It’s was something of a blockbuster summer for the UK’s renewable energy industry, with a string of massive offshore wind farm projects taking significant steps – including the opening of the 630MW London Array offshore wind farm in the Outer Thames Estuary, and the go ahead for the 1200MW Triton Knoll project, planned off England’s east coast. The UK’s Offshore Wind Industrial Sector Strategy was also launched with a combined £66 million of funding attached to help strengthen domestic supply chains and bring new products to market.
As I write in my latest article for Renewable Energy Focus (see link to it below), “all this is just the tip of a very positive iceberg” – and anyone who thinks the UK public is against the construction of new wind farms onshore think again. A recent independent poll shows the British public is overwhelmingly in favour of them in fact.
It’s not all calm seas though. Political consensus on the volume of support to give to the renewables industry is still thin on the ground. Failure to achieve the country’s renewables goals is a very real prospect, albeit one that can be easily rectified according to some. The Government simply needs to “narrow the scope of debate about technology mix beyond 2020”, says a new report published in the first week of September by independent think tank Carbon Connect.
Will that happen? With an election just two years away few seem to believe it will. Rather the opposite – a go slow looks more likely. Adam Workman, partner at 350 Investment Partners is warning that investors in the UK now essentially face a two-year wait before having any kind of real confidence in the long term, or in any strategy document published recently:
“A lot of the policy is aspirational at the moment and we won’t get clarity on that until after the next election,” Workman told me.
Indeed, energy is already being used by politicians of all persuasion as they begin to bang the election battle drums and this week of course we have seen Chancellor George Osbourne hailing the pending arrival of the Chinese as saviours of the UK’s nuclear power ambitions. Moreover, the UK’s big energy companies are unashamedly passing the buck for their massive price increases, blaming the UK’s green agenda for them – with the mainstream media seemingly falling for it too. And let’s not go into the whole fracking gas debate – as I have warned before, the renewables industry needs to start speaking out on this with a little more conviction and a little less fear.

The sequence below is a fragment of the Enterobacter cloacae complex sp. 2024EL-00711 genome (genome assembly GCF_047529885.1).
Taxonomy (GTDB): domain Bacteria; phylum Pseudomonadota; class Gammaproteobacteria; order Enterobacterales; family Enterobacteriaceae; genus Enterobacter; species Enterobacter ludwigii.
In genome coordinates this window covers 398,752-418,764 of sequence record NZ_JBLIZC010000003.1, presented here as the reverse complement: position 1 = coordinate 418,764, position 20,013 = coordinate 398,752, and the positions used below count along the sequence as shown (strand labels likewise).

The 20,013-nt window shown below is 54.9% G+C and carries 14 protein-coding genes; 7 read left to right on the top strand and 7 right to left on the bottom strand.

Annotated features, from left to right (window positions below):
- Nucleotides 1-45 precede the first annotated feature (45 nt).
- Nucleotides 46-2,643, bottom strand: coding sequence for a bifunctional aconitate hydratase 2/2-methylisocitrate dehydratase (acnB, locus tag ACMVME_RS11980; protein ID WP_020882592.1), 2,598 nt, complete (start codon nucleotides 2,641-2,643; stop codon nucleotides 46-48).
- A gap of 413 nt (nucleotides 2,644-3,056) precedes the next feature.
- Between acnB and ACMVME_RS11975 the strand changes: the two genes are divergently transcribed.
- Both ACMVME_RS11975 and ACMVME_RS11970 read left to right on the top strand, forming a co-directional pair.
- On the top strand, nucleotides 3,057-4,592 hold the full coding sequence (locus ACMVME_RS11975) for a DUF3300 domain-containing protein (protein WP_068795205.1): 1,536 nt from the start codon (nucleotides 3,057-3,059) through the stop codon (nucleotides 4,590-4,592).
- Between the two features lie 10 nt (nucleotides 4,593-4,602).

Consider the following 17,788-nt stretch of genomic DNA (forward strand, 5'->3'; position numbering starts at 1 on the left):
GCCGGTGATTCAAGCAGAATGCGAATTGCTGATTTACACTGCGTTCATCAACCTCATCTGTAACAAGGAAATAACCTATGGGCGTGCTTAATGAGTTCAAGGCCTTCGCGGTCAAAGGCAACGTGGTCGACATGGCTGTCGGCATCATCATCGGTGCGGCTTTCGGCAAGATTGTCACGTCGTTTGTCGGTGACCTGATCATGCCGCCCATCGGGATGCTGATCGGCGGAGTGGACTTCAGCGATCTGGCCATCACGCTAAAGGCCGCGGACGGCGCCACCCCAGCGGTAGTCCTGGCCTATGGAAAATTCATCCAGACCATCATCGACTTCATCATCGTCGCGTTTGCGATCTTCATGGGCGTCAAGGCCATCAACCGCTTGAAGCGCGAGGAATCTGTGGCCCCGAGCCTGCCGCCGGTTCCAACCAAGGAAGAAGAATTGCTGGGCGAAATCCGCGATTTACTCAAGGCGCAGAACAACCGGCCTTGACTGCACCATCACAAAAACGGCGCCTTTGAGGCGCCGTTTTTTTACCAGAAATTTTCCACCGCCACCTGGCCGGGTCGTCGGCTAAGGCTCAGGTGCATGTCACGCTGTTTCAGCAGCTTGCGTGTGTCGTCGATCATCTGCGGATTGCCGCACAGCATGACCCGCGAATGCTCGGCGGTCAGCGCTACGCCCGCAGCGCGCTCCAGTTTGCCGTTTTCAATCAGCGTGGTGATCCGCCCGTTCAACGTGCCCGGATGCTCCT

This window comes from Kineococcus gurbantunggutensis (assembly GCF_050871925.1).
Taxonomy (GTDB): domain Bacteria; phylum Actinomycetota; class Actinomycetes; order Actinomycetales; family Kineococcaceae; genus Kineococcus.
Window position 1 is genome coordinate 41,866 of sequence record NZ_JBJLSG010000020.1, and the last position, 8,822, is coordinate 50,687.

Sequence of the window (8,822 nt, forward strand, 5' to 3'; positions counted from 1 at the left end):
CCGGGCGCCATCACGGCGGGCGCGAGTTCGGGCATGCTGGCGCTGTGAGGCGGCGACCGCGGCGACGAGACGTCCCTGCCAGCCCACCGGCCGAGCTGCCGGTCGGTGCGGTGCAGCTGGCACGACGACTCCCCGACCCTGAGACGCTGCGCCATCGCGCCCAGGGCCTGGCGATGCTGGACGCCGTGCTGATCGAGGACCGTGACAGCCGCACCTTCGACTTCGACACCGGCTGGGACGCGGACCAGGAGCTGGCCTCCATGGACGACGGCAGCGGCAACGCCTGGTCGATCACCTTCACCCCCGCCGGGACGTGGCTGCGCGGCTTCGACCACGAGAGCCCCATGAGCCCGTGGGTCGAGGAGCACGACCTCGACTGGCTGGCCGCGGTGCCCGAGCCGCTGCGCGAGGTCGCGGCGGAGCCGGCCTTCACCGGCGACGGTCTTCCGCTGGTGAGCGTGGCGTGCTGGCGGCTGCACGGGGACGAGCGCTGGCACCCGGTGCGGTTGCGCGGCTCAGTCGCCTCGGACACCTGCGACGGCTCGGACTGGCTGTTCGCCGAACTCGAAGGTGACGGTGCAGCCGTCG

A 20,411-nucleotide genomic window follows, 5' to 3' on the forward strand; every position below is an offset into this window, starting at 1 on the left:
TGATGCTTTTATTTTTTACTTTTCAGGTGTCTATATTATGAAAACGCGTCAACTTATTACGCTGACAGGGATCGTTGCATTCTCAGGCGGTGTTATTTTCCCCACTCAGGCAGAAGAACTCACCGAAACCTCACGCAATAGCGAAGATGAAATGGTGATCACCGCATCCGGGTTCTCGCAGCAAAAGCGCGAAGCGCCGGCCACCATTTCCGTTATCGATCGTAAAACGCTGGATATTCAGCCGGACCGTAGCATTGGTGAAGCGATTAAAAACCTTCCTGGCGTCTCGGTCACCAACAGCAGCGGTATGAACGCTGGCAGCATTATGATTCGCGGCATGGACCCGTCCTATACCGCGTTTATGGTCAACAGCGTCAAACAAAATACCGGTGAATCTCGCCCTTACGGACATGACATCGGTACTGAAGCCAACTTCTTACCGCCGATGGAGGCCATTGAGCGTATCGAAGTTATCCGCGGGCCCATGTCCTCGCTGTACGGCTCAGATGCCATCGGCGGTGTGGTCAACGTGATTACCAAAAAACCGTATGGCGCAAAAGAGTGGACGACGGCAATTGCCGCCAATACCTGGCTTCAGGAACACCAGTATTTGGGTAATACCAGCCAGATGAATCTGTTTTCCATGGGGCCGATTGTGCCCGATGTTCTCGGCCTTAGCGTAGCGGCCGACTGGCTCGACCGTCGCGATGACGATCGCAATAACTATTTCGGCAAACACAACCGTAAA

Meantime, the International Energy Agency (IEA) has noted that the world is effectively missing out on significant savings that can be made if it were to use its “first fuel”. It is referring to the use of energy efficiency measures. “The degree of global investment in energy efficiency and the resulting energy savings are so massive that they beg the following question: Is energy efficiency not just a hidden fuel but rather the world’s first fuel?” asked IEA Executive Director Maria van der Hoeven as she presented the agency’s Energy Efficiency Market Report at the World Energy Congress in Korea this week.
The IEA notes energy efficiency markets around the world drew investment of up to US$300 billion in 2011, a level on par with global investments in renewable energy or fossil-fuel power generation. From 2005 to 2010, efficiency measures saved the energy equivalent of US$ 420 billion worth of oil in a group of 11 IEA member countries.
“Had it not been for energy efficiency measures implemented in past years, consumers in those 11 IEA member countries would now be consuming – and thus paying for – about two-thirds more energy than they currently use.”
But far more can and should be done with a view to implementing energy efficiency measures to reduce energy demand, the IEA says. There is a “huge opportunity going unrealised”, it says, as the graph here shows.
“Two‐thirds of the economic potential to improve energy efficiency remains untapped in the period to 2035,” it says.
That needs to change and it doesn’t have to cost the earth. In industry, simply training staff properly to adopt energy efficiency measures can make a significant impact.
And with a new landmark accreditation programme now available in the UK, companies can easily achieve official Low Energy Company status at minimal cost and with virtually guaranteed returns on any investment in the training, just as ZSL London Zoo has done recently.
With notifications of energy price hikes now coming thick and fast through everyone’s doors, it makes more sense than ever.
My report, Mind the (UK’s) gap, appears on page 10-12 of the September/October 2013 issue of Renewable Energy Focus:
- Want to get your energy demand under control? Keep up-to-date on the latest energy efficiency news for energy managers and keep pace with the Low Energy Company programme here.
- Meantime, are you looking for a sharp minded business journalist and editor or someone with extensive knowledge of the global renewables industry and markets? With a career spanning 20 years in the sector (across both print and online services), I am always happy to discuss new opportunities or ways I can help. Contact me via this site and find out more about me here or via LinkedIn.